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image of Journal of Crustacean Biology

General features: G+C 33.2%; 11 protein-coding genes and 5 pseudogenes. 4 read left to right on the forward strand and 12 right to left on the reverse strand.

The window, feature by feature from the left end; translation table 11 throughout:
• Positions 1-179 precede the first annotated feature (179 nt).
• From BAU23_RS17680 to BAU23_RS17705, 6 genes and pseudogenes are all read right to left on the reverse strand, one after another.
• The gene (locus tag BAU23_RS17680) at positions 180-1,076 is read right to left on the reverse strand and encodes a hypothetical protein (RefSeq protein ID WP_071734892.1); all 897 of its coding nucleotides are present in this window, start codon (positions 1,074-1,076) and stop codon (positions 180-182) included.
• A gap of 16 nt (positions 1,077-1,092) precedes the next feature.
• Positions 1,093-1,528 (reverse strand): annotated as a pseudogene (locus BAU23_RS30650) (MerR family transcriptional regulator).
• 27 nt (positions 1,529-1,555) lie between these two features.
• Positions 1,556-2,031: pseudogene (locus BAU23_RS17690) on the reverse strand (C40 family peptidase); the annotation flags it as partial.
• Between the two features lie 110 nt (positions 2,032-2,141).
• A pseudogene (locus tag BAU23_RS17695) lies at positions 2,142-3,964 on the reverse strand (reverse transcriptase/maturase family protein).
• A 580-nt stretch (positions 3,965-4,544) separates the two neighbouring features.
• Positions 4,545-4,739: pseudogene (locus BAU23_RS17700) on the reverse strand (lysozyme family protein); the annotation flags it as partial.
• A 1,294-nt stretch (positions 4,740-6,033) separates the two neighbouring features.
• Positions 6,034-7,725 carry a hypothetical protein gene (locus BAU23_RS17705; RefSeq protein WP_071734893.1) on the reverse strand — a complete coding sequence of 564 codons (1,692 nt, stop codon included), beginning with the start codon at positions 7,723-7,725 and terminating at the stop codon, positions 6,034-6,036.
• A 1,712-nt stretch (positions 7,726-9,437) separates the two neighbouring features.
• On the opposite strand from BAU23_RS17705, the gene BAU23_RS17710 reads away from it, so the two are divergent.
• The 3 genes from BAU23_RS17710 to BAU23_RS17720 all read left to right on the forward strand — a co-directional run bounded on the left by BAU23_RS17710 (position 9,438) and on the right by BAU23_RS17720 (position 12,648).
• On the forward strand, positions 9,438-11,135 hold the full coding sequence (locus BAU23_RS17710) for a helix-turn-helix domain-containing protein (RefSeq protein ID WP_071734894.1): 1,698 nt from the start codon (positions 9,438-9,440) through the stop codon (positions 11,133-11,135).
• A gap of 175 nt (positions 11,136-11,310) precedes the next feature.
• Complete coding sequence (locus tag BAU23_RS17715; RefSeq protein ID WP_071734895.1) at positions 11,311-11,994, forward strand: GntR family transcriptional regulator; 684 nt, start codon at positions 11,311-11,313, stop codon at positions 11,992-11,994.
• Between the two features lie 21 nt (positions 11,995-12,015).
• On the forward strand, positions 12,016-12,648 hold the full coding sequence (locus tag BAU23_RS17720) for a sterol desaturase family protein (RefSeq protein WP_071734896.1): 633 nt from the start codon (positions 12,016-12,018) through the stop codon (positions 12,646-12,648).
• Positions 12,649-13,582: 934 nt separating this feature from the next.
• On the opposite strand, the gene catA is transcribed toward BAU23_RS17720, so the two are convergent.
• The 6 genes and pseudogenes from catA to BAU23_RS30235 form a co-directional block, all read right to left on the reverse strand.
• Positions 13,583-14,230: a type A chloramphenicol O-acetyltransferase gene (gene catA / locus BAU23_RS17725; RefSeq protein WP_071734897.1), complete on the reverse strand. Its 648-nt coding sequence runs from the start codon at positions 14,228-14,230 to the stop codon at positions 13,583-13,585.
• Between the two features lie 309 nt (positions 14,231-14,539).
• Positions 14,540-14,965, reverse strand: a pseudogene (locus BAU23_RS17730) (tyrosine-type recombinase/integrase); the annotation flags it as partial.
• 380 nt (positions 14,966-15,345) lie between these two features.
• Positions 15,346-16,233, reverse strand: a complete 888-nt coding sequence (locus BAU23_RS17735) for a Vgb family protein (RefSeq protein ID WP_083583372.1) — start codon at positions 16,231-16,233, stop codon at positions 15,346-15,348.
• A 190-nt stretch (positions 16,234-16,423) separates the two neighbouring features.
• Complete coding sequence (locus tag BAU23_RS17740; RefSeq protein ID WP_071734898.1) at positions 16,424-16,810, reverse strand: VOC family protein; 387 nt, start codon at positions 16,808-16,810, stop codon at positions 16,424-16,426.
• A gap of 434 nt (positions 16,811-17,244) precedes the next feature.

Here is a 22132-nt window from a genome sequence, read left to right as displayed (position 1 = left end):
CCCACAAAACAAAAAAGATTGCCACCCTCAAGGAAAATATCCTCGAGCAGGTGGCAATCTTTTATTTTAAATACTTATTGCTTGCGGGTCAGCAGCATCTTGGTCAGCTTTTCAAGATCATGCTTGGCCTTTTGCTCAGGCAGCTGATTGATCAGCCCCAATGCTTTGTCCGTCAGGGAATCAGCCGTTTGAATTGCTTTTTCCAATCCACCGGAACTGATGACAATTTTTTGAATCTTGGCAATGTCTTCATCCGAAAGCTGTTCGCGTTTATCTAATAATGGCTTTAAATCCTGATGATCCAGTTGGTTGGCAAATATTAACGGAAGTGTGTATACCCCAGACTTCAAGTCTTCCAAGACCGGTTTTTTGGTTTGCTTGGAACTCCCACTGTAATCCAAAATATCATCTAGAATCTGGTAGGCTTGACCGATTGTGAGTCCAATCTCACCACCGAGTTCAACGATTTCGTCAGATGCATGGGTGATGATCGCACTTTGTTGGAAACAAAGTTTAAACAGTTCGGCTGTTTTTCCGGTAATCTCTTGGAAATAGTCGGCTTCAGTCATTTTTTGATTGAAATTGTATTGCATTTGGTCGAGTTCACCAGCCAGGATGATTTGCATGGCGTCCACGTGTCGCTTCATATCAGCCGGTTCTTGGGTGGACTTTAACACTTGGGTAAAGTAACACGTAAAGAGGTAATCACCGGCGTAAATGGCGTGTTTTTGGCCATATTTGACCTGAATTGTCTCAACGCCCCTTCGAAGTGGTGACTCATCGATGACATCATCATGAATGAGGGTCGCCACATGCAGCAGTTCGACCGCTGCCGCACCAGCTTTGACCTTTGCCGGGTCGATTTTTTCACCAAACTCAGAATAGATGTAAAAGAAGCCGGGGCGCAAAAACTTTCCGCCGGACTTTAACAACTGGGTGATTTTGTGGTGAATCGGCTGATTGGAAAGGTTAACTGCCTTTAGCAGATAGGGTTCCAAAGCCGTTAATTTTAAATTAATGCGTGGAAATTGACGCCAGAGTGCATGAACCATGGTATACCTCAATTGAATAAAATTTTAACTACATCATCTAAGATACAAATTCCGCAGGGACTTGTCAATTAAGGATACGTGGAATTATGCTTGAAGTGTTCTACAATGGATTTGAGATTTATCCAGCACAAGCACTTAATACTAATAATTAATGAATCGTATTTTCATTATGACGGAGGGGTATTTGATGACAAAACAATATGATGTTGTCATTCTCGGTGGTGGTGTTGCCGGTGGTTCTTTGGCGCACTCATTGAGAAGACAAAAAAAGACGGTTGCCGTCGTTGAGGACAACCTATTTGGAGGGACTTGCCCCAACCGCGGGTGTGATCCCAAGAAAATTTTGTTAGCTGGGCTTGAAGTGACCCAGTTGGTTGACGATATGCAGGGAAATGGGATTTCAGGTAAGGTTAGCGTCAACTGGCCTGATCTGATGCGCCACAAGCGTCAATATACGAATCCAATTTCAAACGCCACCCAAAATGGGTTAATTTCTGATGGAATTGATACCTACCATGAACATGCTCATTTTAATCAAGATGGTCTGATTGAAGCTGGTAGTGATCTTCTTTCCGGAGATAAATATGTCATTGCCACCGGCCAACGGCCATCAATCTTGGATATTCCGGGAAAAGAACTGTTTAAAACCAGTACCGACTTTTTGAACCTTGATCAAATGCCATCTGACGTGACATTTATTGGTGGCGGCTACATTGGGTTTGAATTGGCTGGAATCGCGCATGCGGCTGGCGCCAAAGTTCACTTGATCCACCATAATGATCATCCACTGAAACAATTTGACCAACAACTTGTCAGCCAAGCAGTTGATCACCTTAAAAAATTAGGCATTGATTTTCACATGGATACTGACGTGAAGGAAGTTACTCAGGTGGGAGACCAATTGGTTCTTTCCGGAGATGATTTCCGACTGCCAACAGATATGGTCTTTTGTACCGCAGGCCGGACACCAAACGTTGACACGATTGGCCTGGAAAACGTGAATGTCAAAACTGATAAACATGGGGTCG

ABSTRACT Females of the red-claw crayfish Cherax quadricarinatus do not undergo external changes that may indicate receptivity. To study mating behavior and develop a behavioral assay for female receptivity, pairs of size-matched males and females were housed in aquaria each divided in two by a transparent partition, with a tube-shelter on each side. Observations on shelter occupation were conducted daily at 30-min intervals. In addition, each pair was allowed to interact daily for 10 min after lifting the partition. The female almost invariably initiated the mating activity. Though infrequently observed prior to copulation in this study, the male performed a stereotyped courtship action, namely, sudden thrusts of his chelipeds toward the female. Unlike most crayfishes, the male did not use the claws to grasp, position, or hold the female during copulation, and positioned himself on his dorsum underneath the female. The percentage of observations in which the female was outside the shelter was much higher on the day of mating than on any other day prior to, or following, mating. No behavioral clues for female receptivity were detectable during the daily encounters prior to the day of mating. The level of shelter occupation by females reliably indicates receptivity; it is limited, however, to the day of mating.


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